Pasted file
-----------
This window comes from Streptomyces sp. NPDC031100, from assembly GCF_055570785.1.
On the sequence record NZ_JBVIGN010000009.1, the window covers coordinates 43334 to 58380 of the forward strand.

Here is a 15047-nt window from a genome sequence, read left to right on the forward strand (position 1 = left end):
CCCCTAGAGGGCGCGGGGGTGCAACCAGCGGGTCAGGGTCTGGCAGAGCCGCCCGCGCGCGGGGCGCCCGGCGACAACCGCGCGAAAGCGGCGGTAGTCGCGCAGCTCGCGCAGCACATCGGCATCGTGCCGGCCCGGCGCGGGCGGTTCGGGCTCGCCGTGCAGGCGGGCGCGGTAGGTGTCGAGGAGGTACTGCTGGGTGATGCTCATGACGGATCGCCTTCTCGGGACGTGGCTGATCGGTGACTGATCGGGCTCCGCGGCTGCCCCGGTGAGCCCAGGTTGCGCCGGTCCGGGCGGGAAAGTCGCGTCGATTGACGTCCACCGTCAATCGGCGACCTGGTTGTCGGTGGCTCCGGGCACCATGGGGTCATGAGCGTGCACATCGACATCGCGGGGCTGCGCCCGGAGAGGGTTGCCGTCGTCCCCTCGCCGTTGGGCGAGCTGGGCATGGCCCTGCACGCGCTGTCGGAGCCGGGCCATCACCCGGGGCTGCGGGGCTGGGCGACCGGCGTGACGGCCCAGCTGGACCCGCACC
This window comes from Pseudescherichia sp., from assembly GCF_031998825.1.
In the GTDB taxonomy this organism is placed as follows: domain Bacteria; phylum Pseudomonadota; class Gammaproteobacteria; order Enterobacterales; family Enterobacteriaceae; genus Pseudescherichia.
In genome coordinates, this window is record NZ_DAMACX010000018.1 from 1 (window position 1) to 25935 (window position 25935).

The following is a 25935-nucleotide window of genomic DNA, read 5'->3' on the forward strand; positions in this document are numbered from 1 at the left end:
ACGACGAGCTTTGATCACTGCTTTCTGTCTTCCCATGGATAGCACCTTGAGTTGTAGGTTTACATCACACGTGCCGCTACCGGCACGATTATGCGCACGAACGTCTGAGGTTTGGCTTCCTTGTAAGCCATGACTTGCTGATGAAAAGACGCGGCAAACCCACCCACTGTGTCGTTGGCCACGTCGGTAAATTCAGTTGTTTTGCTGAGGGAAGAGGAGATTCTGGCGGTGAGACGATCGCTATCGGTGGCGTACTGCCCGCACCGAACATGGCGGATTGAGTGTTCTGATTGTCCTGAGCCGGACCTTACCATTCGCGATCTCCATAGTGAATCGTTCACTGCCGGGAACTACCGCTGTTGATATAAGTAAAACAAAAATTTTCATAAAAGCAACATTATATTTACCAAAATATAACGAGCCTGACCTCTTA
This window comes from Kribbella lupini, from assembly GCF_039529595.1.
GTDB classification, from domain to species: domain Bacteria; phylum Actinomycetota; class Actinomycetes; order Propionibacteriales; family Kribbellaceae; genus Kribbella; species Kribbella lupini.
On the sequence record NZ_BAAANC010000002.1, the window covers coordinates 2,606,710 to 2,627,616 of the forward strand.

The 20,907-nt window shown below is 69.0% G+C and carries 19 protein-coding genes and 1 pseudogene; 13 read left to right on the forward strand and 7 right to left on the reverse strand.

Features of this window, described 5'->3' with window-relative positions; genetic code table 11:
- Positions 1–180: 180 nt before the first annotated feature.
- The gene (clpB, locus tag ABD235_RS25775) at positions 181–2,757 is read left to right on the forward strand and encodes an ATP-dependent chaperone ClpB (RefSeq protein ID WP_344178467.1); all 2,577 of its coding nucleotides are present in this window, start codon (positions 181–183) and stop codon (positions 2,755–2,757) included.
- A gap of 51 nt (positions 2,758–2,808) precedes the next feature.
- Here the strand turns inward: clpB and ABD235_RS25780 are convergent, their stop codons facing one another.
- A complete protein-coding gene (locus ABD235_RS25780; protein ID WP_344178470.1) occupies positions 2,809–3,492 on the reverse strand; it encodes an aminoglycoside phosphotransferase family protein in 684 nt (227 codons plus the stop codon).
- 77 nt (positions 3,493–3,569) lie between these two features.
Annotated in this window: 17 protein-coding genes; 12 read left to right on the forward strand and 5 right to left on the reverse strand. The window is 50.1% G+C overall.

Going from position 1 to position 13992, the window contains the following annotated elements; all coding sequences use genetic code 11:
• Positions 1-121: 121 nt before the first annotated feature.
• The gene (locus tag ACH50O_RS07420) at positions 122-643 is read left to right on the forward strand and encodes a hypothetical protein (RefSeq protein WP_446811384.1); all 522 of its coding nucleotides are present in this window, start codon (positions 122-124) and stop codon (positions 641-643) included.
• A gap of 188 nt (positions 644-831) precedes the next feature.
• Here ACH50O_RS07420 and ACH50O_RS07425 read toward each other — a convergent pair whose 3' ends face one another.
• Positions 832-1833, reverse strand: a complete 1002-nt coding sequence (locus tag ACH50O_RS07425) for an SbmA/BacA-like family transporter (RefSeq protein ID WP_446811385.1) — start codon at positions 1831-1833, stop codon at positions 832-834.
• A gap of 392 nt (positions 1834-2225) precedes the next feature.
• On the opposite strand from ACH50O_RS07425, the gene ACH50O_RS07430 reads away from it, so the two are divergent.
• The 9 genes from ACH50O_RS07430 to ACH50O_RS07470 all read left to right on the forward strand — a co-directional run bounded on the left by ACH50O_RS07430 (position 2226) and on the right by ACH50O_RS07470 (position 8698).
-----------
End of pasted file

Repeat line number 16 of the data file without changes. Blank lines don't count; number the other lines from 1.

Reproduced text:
- The gene (clpB, locus tag ABD235_RS25775) at positions 181–2,757 is read left to right on the forward strand and encodes an ATP-dependent chaperone ClpB (RefSeq protein ID WP_344178467.1); all 2,577 of its coding nucleotides are present in this window, start codon (positions 181–183) and stop codon (positions 2,755–2,757) included.